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  • Permalink for 'Richard Milgrim and Hiroshi Senju at  the Portland Japanese Garden'

    Richard Milgrim and Hiroshi Senju at the Portland Japanese Garden

    Posted: 28-April-2012, 12:40am EDT by Jeff Jahn
    Meditative Moments at the Portland Japanese Garden (all photos Jeff Jahn)

    Currently, the Portland Japanese Garden is hosting a fantastic dual exhibition, Meditative Moments, consisting of noted Chado (Japanese tea ceremony) ceramicist Richard Milgrim's works along with paintings by “waterfall artist” Hiroshi Senju. It is an inspired pairing. Milgrim is in fact the first and only non Japanese Master Chado ceramicist and though this practice is by definition “traditional” (often a pejorative in the West not so in the East) this is indeed a working and evolving tradition of which Milgrim is one of its chief innovators. Because Chado ceramics are an inherently Zen practice, his unique East meets West approach (with studios in Kyoto and Concord Massachusetts) suffuses everything from his penchant for dark brown (traditional Japanese) and creamy white glazes (his primary glaze in the USA). Both glazes being very similar to his dark hair and light skin to the way his name “Richard” translates to with a pictogram of Sen no Rikyu the founder figure of Chado. Similarly Zen in coincidence, I was honored to be given a chance personal tour, concluding with sharing tea with Milgrim (prepared by his wife).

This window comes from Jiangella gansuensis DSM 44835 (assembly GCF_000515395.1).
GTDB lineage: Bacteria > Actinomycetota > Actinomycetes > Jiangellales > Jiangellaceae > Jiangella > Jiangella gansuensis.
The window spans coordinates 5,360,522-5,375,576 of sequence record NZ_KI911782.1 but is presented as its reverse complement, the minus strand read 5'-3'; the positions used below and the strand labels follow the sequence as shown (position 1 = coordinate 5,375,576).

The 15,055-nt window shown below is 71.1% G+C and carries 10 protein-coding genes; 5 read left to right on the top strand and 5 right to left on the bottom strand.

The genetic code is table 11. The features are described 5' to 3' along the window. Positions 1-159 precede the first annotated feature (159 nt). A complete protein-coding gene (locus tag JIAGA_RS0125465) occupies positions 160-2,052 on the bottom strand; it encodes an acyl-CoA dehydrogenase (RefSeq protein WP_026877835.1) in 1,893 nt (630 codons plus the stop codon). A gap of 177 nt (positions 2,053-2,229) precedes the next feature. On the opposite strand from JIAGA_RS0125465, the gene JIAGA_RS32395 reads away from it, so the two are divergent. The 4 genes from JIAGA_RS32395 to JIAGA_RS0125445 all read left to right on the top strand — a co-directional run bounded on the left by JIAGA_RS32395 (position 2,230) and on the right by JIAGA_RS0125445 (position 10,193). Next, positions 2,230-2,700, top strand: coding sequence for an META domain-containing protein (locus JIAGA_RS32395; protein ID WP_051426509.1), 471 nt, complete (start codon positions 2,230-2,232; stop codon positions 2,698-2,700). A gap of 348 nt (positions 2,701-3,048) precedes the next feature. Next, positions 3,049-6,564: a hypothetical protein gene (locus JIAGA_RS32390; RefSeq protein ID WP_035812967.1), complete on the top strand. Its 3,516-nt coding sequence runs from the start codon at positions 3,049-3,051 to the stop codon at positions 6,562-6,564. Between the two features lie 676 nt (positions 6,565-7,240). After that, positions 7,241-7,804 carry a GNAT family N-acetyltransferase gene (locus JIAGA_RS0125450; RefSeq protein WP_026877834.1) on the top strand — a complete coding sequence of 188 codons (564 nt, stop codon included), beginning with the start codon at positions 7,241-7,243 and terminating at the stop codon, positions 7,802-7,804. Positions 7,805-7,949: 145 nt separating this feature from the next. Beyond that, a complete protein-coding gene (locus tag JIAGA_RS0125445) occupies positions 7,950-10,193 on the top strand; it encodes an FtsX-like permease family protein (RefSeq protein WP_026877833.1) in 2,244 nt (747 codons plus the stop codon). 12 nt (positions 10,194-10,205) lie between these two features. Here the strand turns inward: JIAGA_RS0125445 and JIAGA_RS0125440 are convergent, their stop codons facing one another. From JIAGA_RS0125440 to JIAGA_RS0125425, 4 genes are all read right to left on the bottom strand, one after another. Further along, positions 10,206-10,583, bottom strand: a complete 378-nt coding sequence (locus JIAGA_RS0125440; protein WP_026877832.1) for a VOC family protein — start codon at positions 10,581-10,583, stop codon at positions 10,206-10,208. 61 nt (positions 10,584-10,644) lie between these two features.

Richard Milgrim in Portland